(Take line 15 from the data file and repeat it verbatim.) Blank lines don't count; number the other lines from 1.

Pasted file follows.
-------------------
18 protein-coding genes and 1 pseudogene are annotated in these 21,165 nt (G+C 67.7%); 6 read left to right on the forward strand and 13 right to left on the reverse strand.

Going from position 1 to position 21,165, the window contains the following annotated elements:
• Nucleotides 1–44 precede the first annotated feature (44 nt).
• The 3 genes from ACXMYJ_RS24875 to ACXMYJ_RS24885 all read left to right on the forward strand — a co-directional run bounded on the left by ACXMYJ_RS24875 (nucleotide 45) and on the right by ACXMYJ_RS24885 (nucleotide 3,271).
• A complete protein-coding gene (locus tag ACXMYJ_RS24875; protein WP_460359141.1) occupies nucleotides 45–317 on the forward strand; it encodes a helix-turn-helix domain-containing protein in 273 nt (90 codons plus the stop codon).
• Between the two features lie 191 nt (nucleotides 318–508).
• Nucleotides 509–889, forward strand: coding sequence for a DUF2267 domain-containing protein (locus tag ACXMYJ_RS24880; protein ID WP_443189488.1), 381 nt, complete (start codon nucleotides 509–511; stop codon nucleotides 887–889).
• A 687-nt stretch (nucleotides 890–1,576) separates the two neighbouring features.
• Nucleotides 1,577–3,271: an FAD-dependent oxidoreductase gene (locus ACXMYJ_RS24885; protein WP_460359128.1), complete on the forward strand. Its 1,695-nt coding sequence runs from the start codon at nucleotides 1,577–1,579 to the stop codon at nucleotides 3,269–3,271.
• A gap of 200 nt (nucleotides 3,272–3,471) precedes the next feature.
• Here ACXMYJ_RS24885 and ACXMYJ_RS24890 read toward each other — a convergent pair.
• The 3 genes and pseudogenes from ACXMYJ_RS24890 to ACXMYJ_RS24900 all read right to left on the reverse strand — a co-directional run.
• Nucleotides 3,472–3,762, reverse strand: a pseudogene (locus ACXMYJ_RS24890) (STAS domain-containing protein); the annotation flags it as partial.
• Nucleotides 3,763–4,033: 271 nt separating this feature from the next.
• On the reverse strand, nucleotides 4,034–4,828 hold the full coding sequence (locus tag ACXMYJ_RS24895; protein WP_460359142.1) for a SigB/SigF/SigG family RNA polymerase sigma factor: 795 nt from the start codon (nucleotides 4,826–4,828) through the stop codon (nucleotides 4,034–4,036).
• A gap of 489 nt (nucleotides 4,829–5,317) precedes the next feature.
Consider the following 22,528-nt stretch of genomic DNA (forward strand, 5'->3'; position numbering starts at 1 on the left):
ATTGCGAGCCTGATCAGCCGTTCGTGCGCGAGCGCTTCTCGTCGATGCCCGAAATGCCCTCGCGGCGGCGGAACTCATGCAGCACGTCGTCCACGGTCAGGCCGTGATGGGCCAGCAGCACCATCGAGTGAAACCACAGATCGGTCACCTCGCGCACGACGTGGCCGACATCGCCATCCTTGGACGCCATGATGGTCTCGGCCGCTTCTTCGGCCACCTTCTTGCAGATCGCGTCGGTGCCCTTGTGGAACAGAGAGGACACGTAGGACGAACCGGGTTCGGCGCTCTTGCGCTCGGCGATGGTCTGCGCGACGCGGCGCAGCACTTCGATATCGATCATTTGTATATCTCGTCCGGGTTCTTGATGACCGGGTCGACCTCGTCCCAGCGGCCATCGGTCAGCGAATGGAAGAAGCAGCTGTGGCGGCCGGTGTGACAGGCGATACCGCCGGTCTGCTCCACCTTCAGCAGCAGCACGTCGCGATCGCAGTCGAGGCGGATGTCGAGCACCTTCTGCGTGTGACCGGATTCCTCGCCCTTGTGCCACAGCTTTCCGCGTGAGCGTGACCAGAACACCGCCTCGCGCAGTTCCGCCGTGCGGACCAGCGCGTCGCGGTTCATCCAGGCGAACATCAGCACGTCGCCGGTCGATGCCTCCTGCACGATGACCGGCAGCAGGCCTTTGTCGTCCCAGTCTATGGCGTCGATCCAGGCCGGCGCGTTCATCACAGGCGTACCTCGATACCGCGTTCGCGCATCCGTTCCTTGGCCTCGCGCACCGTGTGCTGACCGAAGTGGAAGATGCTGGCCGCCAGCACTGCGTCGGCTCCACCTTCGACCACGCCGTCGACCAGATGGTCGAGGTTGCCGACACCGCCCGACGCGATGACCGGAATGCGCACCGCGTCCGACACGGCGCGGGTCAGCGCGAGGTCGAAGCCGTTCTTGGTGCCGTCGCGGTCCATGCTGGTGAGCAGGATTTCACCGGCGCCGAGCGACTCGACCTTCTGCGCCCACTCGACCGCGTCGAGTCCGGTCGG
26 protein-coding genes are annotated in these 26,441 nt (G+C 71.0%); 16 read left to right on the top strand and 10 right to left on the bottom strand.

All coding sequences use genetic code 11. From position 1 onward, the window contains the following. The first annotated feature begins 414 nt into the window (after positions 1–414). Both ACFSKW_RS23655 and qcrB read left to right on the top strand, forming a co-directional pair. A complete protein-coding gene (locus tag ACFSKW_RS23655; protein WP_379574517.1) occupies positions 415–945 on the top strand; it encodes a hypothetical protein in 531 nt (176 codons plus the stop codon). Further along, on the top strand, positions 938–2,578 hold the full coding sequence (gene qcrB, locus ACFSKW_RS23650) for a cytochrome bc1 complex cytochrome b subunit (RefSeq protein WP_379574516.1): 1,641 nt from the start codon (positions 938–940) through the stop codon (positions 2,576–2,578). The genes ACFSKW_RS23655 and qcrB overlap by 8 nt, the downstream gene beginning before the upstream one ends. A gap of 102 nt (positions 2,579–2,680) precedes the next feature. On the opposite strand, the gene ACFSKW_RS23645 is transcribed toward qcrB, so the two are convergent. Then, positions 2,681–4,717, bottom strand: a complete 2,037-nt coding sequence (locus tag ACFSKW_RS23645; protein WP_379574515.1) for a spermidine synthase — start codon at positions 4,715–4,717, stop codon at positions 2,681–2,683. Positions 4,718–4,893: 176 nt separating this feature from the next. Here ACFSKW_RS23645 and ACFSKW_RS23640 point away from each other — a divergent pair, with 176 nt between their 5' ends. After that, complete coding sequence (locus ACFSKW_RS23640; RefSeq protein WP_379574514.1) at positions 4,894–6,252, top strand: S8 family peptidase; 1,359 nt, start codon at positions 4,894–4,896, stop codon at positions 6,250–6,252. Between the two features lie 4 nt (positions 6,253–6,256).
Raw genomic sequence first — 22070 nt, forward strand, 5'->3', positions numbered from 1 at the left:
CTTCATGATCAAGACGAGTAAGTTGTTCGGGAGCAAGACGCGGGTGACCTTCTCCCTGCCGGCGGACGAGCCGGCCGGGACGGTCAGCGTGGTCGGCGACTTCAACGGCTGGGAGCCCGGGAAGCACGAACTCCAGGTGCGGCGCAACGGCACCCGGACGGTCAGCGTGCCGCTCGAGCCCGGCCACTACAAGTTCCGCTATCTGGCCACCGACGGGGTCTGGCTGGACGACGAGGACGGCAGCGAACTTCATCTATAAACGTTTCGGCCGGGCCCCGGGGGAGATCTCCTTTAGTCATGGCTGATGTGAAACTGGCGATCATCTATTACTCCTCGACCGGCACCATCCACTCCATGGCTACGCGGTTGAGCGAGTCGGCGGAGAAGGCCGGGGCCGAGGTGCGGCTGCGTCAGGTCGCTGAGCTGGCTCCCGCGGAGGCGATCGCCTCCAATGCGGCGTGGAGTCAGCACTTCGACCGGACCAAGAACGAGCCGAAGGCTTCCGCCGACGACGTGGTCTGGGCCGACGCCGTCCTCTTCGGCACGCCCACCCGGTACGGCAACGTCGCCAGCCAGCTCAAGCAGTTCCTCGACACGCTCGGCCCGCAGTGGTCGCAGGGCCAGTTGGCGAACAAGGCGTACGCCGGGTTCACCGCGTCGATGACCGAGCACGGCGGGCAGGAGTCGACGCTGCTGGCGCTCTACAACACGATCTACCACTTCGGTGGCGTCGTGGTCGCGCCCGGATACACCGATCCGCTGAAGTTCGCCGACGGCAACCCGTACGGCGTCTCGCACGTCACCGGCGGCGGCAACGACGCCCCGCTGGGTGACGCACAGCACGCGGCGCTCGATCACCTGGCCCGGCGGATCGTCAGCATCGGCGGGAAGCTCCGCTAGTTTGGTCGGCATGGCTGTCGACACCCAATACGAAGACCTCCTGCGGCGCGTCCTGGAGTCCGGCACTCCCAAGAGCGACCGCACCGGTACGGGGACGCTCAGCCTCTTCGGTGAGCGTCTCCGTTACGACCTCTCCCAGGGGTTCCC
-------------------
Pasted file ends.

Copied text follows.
• On the reverse strand, nucleotides 4,034–4,828 hold the full coding sequence (locus tag ACXMYJ_RS24895; protein WP_460359142.1) for a SigB/SigF/SigG family RNA polymerase sigma factor: 795 nt from the start codon (nucleotides 4,826–4,828) through the stop codon (nucleotides 4,034–4,036).